Simply Symmetry
Crystal Radio for Casual Listening

    Having been inspired by a building contest, I built this radio in January and February 2001 for use in my workroom.  This is a crystal radio, using no outside power or batteries.  It derives its power from an outside antenna strung across the roof of my house.  It is quite sensitive, and it's efficient enough to drive a speaker directly from the earphone jack (that's right, no amplifier), which never fails to astound me.  With Walkman-style headphones, the fidelity is awesome, rivaling FM.  Who would think AM could sound so good!

    The radio is not the only thing that must be sensitive.  I must be, too.  Because my workroom is visible from the kitchen and living room, it's imperative that I include the SAF (Spousal Acceptance Factor) into my design specifications.  I chose to use all new parts in this project.  The wood is poplar, browned in the sun, covered in two coats of laquer, sanded and finished with paste wax.  You can glimpse a hint of its beauty in the images.
 
     Crystal Radio enthusiasts will note the striking absence of wiring.  Crystal radios are so simple, they are often built with exposed wiring.  I've seen enough of those I decided to try something that looked truly wireless.  It also helped me get close to my design goal of perfect symmetry. 
    The tube is a 12 inch section of 2" PVC pipe.  It was wound as one long coil, then cut in the middle.  (Sorry, I don't recall how many turns, but don't worry, it's not critical.)

     The wires to the slider bars run down internally through the wood supports.  All other wiring is on the underside of the wood base.  Wire emerges through small holes on the back sides of the variable capacitors and transformer.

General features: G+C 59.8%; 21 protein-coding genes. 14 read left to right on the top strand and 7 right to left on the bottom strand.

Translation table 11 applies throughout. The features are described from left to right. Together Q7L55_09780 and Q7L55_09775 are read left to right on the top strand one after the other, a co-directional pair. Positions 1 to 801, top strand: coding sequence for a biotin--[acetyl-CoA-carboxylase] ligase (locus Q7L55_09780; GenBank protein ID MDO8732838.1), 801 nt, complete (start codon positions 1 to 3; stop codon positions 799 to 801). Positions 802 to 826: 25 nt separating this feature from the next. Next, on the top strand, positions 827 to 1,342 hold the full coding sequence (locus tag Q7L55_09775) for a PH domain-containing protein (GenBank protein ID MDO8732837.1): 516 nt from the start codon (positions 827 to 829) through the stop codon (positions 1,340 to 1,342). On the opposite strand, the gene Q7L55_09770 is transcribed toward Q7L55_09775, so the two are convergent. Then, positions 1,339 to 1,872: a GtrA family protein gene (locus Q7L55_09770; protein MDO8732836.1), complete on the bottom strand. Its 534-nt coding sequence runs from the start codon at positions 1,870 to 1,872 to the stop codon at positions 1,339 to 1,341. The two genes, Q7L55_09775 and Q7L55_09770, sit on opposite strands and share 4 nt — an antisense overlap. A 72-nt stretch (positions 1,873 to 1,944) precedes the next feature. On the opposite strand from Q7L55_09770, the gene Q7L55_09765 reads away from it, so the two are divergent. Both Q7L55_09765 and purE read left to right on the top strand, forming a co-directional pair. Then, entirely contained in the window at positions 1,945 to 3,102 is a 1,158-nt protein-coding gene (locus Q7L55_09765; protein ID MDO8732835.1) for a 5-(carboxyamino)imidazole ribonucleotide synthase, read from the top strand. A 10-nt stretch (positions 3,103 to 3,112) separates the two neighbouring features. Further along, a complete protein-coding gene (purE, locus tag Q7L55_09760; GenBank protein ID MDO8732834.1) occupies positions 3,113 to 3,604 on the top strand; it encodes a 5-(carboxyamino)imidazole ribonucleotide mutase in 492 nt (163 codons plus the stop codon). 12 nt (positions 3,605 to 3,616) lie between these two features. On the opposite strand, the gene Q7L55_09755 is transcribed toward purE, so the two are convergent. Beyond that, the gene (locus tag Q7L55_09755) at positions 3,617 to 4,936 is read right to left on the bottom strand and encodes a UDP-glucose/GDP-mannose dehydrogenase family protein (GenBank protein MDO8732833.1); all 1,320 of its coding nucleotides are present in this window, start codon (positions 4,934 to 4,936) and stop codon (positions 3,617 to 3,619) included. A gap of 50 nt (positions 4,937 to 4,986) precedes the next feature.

This view shows the antenna and ground binding posts at the back edge.  These are made of brass 10-32 screws and big knurled nuts.  The knurled nut bears down on a brass washer with its underside soldered to a 10-32 hex nut.  The wood is countersunk just enough to receive this hex nut so that when the screw is tighened from the bottom, it draws the nut/washer assembly tightly together.
    This view shows the slider assembly.  It uses square brass tubing with a strip of sheet brass soldered to it.  Note that the insulation has been removed from the 16 guage wire along the paths of the four sliders.  Note the red and black ink on the square tubing, marking the best slider positions.

    Barely visible at the bottom left and center are blue wires emerging from holes in the wood where they are soldered to the variable capacitor and the transformer.  Visible toward the top left is the brass knurled knob for the antenna connection.

Schematic

Update: 11-29-03

     I don't sell plans or instructions for this radio.  I built it a while back, and just about everything I know about it is featured on this web page.   If you want to build a radio like this, please read the text carefully.  If you have a hard time figuring out how to build yours from what is provided here, a crystal radio kit (available elsewhere) is probably a better choice for you.  Although this page is not intended to be used as a set of plans, it will have to suffice for do-it-yourselfers.  As an alternative, you might try building another type where I do provide instructions.

     One more thing: For this radio to work you MUST have a good antenna and ground connection.  Those are not covered here.  There are serious safety considerations involved.  You can find such infomation on the web.

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